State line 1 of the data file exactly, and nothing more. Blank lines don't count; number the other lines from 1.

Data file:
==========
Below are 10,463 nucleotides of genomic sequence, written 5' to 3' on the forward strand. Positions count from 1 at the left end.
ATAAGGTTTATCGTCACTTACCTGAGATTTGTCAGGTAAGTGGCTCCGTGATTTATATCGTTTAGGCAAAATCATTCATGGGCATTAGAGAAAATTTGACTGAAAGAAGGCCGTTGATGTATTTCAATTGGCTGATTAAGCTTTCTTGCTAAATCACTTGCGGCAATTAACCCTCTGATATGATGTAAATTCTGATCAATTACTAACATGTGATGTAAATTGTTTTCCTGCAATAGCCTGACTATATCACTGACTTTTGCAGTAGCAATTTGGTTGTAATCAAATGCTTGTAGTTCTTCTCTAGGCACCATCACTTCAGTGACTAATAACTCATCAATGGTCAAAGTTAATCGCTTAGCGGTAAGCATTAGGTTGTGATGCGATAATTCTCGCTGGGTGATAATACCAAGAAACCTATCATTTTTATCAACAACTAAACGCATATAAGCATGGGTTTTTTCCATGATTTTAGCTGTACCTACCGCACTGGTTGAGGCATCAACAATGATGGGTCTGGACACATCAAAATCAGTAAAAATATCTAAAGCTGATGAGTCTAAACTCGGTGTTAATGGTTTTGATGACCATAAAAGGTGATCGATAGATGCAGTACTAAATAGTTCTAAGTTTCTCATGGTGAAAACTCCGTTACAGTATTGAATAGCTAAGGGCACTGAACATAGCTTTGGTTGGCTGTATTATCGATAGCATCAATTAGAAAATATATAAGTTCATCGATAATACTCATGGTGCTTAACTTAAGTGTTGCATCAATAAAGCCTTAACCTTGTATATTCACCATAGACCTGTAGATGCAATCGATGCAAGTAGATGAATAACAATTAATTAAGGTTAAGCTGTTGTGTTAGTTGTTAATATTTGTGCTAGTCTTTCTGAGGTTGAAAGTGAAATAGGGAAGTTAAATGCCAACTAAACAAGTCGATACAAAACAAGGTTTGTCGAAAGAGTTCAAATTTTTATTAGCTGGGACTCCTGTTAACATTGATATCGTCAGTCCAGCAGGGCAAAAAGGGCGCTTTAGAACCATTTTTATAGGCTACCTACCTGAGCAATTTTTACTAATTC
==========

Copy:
Below are 10,463 nucleotides of genomic sequence, written 5' to 3' on the forward strand. Positions count from 1 at the left end.